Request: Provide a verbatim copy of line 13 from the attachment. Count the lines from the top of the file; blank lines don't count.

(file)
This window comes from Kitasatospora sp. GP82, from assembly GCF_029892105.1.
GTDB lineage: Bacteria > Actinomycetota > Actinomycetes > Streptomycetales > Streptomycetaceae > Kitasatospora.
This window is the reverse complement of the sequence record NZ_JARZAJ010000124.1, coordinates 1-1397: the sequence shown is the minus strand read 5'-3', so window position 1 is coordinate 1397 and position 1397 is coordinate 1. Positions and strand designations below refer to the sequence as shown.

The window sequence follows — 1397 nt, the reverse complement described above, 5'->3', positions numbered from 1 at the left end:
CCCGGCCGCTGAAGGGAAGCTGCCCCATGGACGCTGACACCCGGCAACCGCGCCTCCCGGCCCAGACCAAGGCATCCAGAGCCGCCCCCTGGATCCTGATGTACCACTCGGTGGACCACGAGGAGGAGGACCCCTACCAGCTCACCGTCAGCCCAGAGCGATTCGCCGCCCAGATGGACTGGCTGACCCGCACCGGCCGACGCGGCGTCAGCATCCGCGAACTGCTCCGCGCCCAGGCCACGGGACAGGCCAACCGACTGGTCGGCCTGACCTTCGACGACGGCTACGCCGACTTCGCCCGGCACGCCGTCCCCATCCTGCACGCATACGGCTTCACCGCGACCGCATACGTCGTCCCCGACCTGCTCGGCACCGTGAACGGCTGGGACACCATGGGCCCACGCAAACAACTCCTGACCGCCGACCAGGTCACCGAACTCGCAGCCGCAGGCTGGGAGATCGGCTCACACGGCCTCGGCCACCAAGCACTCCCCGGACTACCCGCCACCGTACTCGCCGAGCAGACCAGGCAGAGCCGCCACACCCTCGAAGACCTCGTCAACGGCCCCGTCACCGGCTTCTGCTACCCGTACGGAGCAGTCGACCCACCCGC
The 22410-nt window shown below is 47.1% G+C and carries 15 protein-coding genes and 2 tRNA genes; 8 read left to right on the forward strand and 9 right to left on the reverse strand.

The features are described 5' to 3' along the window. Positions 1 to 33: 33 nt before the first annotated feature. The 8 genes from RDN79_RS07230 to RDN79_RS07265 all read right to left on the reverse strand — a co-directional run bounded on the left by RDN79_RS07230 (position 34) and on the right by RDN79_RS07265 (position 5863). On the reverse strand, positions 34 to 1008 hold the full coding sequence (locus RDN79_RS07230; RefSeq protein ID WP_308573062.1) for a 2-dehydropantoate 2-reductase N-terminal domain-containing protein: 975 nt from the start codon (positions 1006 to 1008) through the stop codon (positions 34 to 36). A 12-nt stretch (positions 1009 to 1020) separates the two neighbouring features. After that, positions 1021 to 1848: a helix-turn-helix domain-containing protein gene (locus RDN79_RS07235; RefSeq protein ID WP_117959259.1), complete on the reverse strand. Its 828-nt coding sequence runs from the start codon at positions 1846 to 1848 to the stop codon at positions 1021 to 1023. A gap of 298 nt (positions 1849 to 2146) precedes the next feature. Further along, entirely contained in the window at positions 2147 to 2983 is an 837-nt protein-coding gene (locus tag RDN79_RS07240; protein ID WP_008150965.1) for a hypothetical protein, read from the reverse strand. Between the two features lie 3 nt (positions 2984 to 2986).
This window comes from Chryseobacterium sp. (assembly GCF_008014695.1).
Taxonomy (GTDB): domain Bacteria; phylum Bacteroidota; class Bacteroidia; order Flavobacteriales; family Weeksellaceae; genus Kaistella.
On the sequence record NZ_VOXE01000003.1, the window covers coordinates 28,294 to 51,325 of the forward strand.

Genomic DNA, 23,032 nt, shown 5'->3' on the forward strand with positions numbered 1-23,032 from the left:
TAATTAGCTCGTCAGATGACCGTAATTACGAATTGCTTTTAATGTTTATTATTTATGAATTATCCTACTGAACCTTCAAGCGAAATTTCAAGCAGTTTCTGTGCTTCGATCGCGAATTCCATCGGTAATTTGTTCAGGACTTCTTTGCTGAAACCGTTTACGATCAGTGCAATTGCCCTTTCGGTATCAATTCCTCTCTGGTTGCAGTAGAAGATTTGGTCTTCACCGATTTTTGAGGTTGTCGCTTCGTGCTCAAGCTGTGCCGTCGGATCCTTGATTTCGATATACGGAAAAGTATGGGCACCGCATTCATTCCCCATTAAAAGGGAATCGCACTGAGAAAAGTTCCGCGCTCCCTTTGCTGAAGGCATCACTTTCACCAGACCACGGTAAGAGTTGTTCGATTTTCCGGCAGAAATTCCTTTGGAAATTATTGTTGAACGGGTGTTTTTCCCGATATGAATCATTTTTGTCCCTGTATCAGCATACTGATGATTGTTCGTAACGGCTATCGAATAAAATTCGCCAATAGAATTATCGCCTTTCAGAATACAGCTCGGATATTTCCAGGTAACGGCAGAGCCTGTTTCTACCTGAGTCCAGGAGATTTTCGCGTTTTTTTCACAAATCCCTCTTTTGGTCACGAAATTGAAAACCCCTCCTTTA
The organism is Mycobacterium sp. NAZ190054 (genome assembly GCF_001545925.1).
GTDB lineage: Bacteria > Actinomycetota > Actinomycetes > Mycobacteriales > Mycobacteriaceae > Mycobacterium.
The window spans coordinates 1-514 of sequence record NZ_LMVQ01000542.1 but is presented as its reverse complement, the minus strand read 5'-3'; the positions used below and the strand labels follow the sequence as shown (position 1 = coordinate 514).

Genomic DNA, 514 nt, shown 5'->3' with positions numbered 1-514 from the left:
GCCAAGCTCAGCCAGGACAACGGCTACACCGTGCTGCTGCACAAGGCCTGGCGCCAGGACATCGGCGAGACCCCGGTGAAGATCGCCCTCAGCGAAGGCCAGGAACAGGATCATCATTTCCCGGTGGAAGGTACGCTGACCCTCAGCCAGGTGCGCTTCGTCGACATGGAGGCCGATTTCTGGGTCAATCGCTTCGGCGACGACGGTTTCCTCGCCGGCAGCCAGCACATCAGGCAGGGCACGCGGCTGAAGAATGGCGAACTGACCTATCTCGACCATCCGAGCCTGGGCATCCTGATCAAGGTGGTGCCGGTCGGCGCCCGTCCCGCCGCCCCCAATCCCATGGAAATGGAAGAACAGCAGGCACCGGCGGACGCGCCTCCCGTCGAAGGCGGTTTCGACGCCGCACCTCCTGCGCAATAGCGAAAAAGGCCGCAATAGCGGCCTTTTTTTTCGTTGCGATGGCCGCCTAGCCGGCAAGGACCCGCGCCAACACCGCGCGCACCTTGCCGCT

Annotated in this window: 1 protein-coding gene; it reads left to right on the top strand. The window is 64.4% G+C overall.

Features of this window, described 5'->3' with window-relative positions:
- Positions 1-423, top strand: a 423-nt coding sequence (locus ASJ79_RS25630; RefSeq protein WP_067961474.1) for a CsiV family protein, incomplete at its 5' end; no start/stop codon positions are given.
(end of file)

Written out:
The organism is Mycobacterium sp. NAZ190054 (genome assembly GCF_001545925.1).